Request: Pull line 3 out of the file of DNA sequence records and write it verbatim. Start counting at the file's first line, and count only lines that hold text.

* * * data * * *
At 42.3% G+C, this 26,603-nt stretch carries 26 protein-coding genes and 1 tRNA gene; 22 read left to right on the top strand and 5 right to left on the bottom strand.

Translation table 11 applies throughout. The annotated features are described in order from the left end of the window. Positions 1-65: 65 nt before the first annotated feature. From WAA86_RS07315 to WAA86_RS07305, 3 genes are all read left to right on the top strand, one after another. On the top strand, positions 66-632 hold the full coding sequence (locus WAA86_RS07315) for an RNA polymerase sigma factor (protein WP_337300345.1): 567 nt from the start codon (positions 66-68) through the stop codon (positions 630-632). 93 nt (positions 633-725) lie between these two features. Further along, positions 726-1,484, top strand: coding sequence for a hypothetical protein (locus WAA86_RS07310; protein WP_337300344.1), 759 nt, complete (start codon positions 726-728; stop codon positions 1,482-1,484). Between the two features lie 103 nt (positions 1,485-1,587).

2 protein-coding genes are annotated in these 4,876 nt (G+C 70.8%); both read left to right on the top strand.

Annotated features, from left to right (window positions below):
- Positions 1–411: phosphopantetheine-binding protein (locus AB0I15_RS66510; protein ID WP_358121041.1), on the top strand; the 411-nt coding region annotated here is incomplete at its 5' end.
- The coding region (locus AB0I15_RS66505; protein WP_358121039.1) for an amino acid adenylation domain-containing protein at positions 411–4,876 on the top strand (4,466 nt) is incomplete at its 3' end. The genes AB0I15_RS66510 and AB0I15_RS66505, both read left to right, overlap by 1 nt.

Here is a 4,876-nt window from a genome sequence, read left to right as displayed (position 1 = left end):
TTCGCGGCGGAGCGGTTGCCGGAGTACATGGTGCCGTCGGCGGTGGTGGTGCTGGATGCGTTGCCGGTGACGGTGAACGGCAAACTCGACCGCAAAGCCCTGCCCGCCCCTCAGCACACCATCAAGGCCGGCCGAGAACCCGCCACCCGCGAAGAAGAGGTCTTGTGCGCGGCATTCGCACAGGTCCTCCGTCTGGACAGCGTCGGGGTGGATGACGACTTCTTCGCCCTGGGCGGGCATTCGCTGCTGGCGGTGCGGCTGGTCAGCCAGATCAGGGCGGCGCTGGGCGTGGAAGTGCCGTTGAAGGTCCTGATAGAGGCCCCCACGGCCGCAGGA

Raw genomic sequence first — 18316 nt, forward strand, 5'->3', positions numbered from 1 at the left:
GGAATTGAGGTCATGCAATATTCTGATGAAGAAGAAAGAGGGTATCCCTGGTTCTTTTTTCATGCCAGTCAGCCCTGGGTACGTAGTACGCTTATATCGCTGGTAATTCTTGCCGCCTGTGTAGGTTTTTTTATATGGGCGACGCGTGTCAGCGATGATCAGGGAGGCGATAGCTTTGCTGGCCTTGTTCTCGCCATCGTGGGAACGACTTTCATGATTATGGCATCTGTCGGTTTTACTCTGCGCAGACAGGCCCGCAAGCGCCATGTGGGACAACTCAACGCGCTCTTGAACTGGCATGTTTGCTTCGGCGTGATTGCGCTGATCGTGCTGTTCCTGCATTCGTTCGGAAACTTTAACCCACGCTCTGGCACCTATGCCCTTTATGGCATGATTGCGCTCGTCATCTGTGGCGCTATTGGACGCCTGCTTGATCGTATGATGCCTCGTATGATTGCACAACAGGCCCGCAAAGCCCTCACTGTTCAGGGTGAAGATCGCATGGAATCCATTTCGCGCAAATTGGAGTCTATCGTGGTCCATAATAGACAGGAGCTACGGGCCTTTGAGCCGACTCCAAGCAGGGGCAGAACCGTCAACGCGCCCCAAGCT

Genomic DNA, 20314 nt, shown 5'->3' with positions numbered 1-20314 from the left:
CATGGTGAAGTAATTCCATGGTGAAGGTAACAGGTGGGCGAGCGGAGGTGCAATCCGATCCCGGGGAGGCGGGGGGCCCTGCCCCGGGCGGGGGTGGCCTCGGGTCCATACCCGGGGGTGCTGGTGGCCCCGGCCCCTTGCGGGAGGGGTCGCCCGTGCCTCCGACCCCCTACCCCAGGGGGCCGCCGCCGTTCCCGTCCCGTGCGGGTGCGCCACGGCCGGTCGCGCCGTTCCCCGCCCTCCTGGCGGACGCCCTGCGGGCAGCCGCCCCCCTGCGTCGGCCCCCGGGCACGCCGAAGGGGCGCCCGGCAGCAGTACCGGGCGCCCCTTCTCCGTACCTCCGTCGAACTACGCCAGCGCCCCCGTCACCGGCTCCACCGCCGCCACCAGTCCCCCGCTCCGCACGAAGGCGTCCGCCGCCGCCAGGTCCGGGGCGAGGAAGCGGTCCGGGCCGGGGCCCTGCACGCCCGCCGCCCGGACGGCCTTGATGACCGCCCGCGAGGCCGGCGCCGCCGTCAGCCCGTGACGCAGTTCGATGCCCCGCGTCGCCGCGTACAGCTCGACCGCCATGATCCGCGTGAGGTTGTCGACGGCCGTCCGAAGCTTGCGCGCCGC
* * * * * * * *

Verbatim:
2 protein-coding genes are annotated in these 4,876 nt (G+C 70.8%); both read left to right on the top strand.